Sponsors using partnerships to speed development
Responding to strong and growing pressure to reduce development times and increase the output of new medicines, drug companies are engaging in innovative partnerships that are leading to, among other things, more molecular entities entering phase I trials and shorter study times, according to a panel of leaders from the drug research industry recently convened by the Tufts Center for the Study of Drug Development.
“Drug developers have gotten the message that they need to innovate ‘better, faster, and cheaper’—without sacrificing patient safety—and partnering is proving to be an effective strategy,” said Tufts CSDD director Kenneth I Kaitin. “By aligning with others, drug developers are hoping to accelerate the translation of scientific findings into new medicines.”
The emphasis on speeding drug development is driven, in part, by the pending expiration of a number of patents on more than a dozen blockbuster drugs, putting potentially more than $200 billion in sales at risk over the next several years.
According to Kaitin, one large pharmaceutical company, teaming with external partners, reported increasing the number of new molecular entities entering phase I trials from an average of five a year to 16. The company said it raised its phase II success rates from 14% to 41% during a recent five-year period.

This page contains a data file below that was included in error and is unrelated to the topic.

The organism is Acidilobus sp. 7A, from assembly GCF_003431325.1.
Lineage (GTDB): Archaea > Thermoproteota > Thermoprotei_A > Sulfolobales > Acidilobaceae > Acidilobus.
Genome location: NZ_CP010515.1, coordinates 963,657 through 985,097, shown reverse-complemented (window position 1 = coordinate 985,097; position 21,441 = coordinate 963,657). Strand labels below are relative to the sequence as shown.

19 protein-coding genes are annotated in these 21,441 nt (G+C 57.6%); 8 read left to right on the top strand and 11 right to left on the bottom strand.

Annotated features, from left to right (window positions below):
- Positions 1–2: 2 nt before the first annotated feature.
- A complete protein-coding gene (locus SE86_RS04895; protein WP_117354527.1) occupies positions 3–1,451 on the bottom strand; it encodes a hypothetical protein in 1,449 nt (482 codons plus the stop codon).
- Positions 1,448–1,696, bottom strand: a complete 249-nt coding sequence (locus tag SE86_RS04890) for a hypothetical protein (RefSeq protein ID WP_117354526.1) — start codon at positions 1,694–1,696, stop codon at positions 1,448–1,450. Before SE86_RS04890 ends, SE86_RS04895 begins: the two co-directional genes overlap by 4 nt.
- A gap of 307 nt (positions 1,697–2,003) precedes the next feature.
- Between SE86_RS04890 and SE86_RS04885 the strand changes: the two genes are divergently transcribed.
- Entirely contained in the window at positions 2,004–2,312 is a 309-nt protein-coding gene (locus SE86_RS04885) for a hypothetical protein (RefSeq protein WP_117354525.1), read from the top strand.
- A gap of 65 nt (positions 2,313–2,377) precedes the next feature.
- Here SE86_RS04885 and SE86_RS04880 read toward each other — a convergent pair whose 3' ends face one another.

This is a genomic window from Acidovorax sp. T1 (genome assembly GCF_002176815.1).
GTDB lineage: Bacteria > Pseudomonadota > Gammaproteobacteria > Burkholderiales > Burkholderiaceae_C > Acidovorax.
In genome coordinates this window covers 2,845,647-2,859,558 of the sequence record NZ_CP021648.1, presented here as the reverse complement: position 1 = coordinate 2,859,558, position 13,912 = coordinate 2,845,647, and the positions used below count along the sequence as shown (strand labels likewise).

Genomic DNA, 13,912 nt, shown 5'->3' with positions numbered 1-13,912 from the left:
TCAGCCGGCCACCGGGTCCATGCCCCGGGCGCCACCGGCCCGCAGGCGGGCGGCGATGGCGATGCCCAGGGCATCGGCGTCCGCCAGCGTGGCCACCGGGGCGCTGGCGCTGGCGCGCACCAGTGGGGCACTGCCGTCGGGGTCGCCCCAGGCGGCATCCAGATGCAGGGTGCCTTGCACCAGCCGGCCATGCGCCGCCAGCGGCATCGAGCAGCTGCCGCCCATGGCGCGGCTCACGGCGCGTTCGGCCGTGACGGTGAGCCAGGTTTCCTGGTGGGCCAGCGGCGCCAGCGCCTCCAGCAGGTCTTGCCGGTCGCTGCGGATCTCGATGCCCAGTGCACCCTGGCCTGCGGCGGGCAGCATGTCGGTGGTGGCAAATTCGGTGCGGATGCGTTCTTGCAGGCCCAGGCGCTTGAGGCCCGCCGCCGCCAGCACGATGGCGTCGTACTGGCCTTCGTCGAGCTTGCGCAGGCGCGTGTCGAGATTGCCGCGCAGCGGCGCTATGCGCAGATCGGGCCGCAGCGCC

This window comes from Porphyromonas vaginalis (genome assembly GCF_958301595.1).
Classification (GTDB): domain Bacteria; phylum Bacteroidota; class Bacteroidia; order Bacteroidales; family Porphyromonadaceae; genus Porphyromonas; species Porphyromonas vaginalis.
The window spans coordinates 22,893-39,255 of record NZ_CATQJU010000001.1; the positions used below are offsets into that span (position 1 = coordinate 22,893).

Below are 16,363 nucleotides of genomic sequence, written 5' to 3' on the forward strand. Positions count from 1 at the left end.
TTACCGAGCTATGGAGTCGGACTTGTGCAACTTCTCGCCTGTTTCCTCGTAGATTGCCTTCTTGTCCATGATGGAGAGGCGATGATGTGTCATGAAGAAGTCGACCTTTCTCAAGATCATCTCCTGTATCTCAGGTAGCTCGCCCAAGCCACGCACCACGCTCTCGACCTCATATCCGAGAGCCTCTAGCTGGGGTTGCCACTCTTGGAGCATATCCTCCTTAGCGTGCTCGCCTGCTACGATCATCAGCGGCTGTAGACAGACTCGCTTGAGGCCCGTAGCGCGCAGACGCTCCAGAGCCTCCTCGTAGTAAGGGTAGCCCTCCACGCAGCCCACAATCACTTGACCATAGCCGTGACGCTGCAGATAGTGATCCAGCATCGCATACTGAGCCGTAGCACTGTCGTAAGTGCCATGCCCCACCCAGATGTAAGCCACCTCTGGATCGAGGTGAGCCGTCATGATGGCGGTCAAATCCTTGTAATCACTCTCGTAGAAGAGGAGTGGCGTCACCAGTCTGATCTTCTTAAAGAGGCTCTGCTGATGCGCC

The industry executives, who met as part of the Tufts CSDD executive forum roundtable, also reported:
- A new entity, known as a technology scout organization, is helping large pharmaceutical companies identify enabling technologies and platforms that currently are not being commercialized.
- “Umbrella agreements” with large universities enable developers to broaden and deepen relationships with individual researchers—to identify advances with potential to be developed into marketable products.
- Trial sharing, in which two companies share the same phase I clinical trial, has enabled developers to quickly learn whether joint administration of their compounds can enhance therapeutic outcomes.